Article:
Syria’s rebel fighters — who have long staked claim to the moral high ground for battling dictatorship — are losing crucial support from a public increasingly disgusted by the actions of some rebels, including poorly planned missions, senseless destruction, criminal behavior and the coldblooded killing of prisoners.
The shift in mood presents more than just a public relations problem for the loosely knit militants of the Free Syrian Army, who rely on their supporters to survive the government’s superior firepower. A dampening of that support undermines the rebels’ ability to fight and win what has become a devastating war of attrition, perpetuating the violence that has left nearly 40,000 dead, hundreds of thousands in refugee camps and more than a million forced from their homes.
The rebel shortcomings have been compounded by changes in the opposition, from a force of civilians and defected soldiers who took up arms after the government used lethal force on peaceful protesters to one that is increasingly seeded with extremist jihadis. That radicalization has divided the fighters’ supporters and made Western nations more reluctant to give rebels the arms that might help break the intensifying deadlock. Instead, foreign leaders are struggling to find indirect ways to help oust Syria’s president, Bashar al-Assad.
And now arrogance and missteps are draining enthusiasm from some of the fighters’ core supporters.
“They were supposed to be the people on whom we depend to build a civil society,” lamented a civilian activist in Saraqib, a northern town where rebels were videotaped executing a group of unarmed Syrian soldiers, an act the United Nations has declared a likely war crime.
Syria’s main opposition bloc elected an all-male leadership team early Thursday, undermining its own bid to showcase itself as a more diverse group that can represent all those trying to oust President Bashar Assad.
The Syrian National Council’s general assembly of some 420 members chose a 40-member leadership body after hours of voting at a conference held at a hotel in the Qatari capital of Doha. The 40-member group is to choose an 11-member executive body and an SNC president later Thursday.
The SNC, largely made up of exiles and heavily influenced by the Muslim Brotherhood, has been criticized as ineffective and out of touch with those trying to topple Assad. The U.S. wants a more cohesive and representative opposition, suggesting the SNC’s leadership days are over.
When the SNC election results were announced, women delegates jumped up in protest. Some of the male delegates joined their demands that several women be added to the leadership group retroactively.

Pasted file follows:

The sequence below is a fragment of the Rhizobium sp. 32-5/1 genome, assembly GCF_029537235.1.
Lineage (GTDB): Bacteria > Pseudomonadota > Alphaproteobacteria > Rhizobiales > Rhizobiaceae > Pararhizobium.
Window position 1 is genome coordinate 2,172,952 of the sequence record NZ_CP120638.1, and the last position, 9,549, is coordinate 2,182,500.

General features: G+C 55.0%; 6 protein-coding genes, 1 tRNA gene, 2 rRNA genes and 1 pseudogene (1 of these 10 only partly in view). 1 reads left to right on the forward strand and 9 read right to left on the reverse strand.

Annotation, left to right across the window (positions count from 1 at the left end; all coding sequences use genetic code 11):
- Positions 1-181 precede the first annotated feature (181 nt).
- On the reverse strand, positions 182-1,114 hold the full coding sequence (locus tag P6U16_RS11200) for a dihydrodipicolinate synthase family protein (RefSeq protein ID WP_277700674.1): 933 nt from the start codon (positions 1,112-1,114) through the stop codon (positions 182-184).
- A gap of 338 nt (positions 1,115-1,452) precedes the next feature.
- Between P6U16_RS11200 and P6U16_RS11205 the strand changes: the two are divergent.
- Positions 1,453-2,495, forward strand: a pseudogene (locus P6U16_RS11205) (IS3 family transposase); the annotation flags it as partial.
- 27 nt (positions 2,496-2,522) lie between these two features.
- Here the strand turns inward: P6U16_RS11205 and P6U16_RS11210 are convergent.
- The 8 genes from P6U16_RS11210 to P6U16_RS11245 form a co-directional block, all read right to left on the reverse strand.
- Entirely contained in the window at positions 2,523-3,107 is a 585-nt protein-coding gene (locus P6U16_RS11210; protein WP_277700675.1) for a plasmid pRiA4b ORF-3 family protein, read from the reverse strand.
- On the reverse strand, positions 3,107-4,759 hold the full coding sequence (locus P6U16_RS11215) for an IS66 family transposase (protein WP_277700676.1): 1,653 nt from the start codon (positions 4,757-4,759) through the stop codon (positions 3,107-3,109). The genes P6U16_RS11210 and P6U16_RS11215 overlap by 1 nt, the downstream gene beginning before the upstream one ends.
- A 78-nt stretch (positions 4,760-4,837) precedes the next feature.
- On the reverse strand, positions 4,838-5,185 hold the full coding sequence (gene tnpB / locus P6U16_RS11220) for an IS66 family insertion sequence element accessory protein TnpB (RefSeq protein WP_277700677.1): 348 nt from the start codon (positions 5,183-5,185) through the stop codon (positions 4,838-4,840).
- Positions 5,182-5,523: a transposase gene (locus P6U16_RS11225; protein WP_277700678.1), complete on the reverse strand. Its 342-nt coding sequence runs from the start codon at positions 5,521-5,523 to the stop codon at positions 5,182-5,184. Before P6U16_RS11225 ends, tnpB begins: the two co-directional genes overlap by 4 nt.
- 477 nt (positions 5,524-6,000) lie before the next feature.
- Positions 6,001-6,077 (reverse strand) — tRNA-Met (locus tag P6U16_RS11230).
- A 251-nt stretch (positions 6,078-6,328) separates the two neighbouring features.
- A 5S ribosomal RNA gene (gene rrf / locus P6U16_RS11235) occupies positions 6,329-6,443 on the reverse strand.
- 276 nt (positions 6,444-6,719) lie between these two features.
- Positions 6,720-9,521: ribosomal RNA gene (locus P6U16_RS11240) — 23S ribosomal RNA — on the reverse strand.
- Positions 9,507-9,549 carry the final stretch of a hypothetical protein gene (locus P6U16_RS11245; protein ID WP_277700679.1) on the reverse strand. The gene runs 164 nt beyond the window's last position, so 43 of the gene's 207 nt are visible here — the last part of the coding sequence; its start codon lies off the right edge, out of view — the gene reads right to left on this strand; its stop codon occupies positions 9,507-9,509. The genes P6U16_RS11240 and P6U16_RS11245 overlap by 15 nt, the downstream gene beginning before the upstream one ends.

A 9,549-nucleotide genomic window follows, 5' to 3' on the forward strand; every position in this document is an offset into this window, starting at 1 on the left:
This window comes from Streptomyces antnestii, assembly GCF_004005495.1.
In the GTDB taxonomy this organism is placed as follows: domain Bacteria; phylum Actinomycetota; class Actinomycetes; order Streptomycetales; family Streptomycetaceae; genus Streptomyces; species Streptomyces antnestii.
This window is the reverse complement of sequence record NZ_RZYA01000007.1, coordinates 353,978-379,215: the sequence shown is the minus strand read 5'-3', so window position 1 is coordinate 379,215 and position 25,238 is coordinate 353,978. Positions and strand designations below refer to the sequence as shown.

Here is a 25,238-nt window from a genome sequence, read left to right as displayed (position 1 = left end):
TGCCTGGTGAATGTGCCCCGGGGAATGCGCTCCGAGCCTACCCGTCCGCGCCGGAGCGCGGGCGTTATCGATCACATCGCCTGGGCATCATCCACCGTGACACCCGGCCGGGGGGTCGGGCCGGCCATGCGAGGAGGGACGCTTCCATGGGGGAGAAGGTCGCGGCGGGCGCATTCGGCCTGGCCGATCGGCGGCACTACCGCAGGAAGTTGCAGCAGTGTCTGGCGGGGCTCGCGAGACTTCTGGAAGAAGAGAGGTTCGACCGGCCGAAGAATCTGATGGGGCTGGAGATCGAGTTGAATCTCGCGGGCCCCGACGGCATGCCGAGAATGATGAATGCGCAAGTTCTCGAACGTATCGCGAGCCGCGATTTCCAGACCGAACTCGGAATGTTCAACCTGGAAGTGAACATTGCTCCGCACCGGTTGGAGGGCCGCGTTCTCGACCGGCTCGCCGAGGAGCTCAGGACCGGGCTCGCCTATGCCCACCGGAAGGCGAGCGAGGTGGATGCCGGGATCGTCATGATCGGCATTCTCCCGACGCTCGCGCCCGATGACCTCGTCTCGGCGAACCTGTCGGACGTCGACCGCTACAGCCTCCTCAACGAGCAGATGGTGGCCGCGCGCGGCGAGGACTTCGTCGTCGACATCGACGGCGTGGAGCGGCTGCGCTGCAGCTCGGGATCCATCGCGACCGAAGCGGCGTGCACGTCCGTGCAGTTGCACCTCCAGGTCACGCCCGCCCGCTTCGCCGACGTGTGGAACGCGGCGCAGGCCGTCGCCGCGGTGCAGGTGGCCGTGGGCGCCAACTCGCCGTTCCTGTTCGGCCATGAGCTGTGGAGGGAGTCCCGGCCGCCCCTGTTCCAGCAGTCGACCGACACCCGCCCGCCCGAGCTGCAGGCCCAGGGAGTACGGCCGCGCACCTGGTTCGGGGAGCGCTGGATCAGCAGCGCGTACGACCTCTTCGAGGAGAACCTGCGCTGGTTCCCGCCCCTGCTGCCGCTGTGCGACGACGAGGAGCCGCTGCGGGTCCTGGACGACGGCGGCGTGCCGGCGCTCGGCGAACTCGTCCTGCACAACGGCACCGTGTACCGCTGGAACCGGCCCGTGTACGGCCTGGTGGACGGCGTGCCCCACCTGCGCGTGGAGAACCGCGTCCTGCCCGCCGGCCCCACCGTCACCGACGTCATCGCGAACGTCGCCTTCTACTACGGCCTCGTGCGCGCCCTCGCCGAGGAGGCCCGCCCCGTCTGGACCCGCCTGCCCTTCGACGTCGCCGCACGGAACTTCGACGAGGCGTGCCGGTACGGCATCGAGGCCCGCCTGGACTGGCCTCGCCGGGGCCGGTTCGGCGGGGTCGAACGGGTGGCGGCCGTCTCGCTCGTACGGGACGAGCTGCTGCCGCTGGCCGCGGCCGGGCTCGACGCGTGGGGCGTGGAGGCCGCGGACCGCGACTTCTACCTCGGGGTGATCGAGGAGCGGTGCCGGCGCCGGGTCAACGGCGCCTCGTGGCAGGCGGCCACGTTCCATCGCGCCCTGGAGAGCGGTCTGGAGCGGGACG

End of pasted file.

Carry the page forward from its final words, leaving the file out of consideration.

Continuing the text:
“This is a big problem,” Rima Fleihan, a Syrian writer and women’s activists, said of the marginal role of women in the political opposition in exile, noting that women in Syria are key activists in anti-regime protests.
Syrian security forces fired the shells that killed French journalist Gilles Jacquier on Wednesday, a Syrian opposition group said, rejecting claims that the France 2 TV journalist was killed by “armed terrorist” fire.
Jacquier, the first Western journalist to die in the 10-month-old uprising in Syria, was killed when a mortar shell struck the pro-government rally he was attending as part of a government-authorized tour of Homs, his network said.
Eight Syrians also died in the attack.
The Syrian Revolution General Commission said security forces fired two shells from an infantry fighting vehicle at a crowd of journalists.
The group said government forces killed at least 24 Syrians Wednesday and injured hundreds more. Another opposition group, the Local Coordination Committees in Syria, put the number at 25 dead.
As the violence went on, Syria’s president turned up at a boisterous pro-government rally in Damascus, whipping up his followers and again underscoring his view that the months of popular unrest in his nation are the result of a “conspiracy.”
“We will triumph over this conspiracy,” Bashar al-Assad told a cheering, clapping and flag-waving throng.
“I will not say that the country is confronting a major conspiracy because you are here to stand up against it,” he said. “These are the final phases of the conspiracy, and we will make sure that we will stand up victorious.”
Al-Assad’s appearance at the rally comes a day after he delivered a defiant televised speech, strongly defending his government’s reforms and blaming the unrest on “external conspiracies.”
Wednesday’s rally in Damascus occurred during an Arab League fact-finding mission to see if the Syrian government is adhering to an agreement to end the violence.
Al-Assad made the appearance amid widespread grass-roots and international anger over his government’s crackdown against peaceful protesters. The crackdown has continued despite the presence of Arab League observers and international pressure, with opposition activists estimating the number of dead at 6,000-plus.